Task force to ‘accommodate’ language students

Students claim they have been left in ‘limbo’ after college closures as visas run out

Barbara da Masceno (24) from Brazil was among the language students who took part in a lunchtime protest  outside the offices of the Irish Naturalisation and Immigration Service today.

Barbara da Masceno (24) from Brazil was among the language students who took part in a lunchtime protest outside the offices of the Irish Naturalisation and Immigration Service today.

Wed, May 21, 2014, 18:12

An interdepartmental task force has been set up to manage the fallout from the recent closure of a number of private language colleges.

The task force, which will be jointly chaired by officials from the Departments of Education and Justice, said it had set itself a number of “urgent” goals, including overseeing “a system that seeks to make reasonable accommodation for students” affected by the closures.

The announcement was made by Minister for Education and Skills Ruairí Quinn as hundreds of students met in Dublin to discuss their options, and protest against the Government’s handling of the situation.

Five private colleges have closed in recent weeks after their parent companies were withdrawn from an approved register by the Irish Naturalisation and Immigration Service (INIS). This followed allegations of that attendance records were falsified to disguise the fact that some people on student visas were using them simply to get work here.

The visas entitle people from outside the European Economic Area to work part-time during college term and full-time out of term.

INIS, which operates under the auspices of the Department of Justice, will be represented on the task force along with other stakeholders, including the industry group Marketing English in Ireland, the Irish Council for International Students (ICOS), and regulators Quality and Qualifications Ireland.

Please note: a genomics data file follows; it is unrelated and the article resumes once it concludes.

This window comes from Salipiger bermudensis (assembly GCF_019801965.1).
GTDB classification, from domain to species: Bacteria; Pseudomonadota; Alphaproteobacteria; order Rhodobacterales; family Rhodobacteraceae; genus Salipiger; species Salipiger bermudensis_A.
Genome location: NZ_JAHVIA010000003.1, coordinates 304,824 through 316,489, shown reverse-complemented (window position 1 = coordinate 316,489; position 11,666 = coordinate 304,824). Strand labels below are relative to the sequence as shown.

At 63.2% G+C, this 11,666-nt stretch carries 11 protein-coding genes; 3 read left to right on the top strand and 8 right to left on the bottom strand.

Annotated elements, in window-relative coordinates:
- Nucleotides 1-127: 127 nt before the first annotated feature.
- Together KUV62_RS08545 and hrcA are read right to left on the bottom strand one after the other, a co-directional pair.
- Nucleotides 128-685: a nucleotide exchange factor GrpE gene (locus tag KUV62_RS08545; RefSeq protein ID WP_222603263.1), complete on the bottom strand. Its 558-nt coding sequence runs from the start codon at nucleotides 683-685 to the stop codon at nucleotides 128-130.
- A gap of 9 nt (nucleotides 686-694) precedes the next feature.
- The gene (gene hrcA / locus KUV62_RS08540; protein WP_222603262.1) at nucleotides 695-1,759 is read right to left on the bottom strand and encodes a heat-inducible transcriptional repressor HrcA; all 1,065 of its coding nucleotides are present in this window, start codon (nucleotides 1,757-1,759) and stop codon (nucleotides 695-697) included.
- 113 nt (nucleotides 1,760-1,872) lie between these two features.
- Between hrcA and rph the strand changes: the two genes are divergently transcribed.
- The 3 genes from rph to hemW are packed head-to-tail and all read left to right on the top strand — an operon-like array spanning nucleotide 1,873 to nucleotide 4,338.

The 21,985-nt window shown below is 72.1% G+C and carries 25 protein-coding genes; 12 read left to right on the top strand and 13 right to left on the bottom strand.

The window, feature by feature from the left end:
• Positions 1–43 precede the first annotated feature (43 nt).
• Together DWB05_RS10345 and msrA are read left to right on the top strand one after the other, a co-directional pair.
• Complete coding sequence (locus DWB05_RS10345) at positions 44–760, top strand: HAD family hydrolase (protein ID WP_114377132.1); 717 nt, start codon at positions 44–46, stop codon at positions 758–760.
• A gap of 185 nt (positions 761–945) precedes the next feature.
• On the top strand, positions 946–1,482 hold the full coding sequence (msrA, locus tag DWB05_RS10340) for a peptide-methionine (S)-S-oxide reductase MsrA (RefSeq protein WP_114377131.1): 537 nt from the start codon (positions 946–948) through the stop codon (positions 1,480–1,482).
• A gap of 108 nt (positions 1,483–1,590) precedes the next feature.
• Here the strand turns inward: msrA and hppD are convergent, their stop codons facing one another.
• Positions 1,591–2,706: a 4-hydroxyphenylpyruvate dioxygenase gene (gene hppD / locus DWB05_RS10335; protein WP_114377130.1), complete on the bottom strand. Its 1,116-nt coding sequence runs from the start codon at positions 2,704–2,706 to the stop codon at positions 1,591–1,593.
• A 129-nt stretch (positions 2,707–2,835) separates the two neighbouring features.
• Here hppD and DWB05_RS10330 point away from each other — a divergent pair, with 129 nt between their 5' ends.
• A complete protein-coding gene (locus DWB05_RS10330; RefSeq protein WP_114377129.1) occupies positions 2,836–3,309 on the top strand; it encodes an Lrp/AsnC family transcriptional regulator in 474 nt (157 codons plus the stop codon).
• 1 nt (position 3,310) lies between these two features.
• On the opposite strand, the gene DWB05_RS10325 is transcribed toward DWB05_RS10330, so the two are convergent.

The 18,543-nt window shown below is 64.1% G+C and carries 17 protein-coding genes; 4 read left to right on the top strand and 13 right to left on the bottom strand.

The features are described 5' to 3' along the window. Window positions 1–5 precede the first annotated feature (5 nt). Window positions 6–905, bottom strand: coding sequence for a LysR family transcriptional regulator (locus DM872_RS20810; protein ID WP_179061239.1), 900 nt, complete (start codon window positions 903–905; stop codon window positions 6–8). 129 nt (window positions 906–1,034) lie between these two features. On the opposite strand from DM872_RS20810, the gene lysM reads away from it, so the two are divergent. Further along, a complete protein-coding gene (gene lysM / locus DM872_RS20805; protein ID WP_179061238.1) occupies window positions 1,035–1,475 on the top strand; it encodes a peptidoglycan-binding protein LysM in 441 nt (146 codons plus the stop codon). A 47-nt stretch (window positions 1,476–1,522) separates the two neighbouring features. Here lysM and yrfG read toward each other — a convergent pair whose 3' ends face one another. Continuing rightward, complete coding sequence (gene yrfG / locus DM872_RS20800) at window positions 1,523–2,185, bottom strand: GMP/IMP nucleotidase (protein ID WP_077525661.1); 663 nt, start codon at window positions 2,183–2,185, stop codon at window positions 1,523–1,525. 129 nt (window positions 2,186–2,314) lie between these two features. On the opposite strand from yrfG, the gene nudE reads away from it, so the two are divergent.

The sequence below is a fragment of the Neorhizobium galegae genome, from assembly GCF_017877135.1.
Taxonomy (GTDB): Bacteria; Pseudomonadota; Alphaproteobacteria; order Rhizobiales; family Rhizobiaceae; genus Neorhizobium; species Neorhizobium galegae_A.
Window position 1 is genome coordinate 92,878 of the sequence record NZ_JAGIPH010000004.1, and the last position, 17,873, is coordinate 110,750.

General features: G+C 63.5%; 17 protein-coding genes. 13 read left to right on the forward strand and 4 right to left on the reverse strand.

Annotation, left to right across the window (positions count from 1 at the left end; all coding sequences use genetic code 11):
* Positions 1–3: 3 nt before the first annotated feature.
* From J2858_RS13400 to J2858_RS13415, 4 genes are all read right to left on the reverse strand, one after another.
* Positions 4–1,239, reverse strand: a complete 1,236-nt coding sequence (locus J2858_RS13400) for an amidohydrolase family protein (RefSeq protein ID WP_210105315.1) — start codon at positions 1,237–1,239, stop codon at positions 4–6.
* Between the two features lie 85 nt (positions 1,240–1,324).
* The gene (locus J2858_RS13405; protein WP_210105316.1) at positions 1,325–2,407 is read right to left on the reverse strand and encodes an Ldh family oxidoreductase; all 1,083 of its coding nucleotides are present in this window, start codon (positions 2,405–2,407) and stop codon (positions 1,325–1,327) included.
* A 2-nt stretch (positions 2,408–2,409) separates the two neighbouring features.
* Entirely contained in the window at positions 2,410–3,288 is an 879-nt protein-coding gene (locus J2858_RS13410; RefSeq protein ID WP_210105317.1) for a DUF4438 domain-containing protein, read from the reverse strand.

The task force has been charged with coordinating efforts to protect learners affected by the closures. It has also been asked to determine the number of students affected, and to assess what capacity available “to make reasonable accommodation for genuine students”.

Sources said it was unlikely to recommend state compensation for lost fees but would rather try to coordinate efforts led by existing colleges which are keen to preserve Ireland’s international reputation in the market.

The task force will meet for the first time on Friday and is expected to complete its work “within weeks”.

Work is also on-going on the introduction of a new International Education Mark and Code of Practice for the sector.

Announcing its establishment of the task force, Mr Quinn said: “We have every sympathy for the genuine students who have been affected by the closure of these private colleges and this Government wants to assist and co-ordinate a sympathetic response to them.”

He said it was “important to note that the students who have been affected are being given grace periods with regard to their immigration status so that they can remain in Ireland, continue to work to support themselves and have the time to plan their next steps”.

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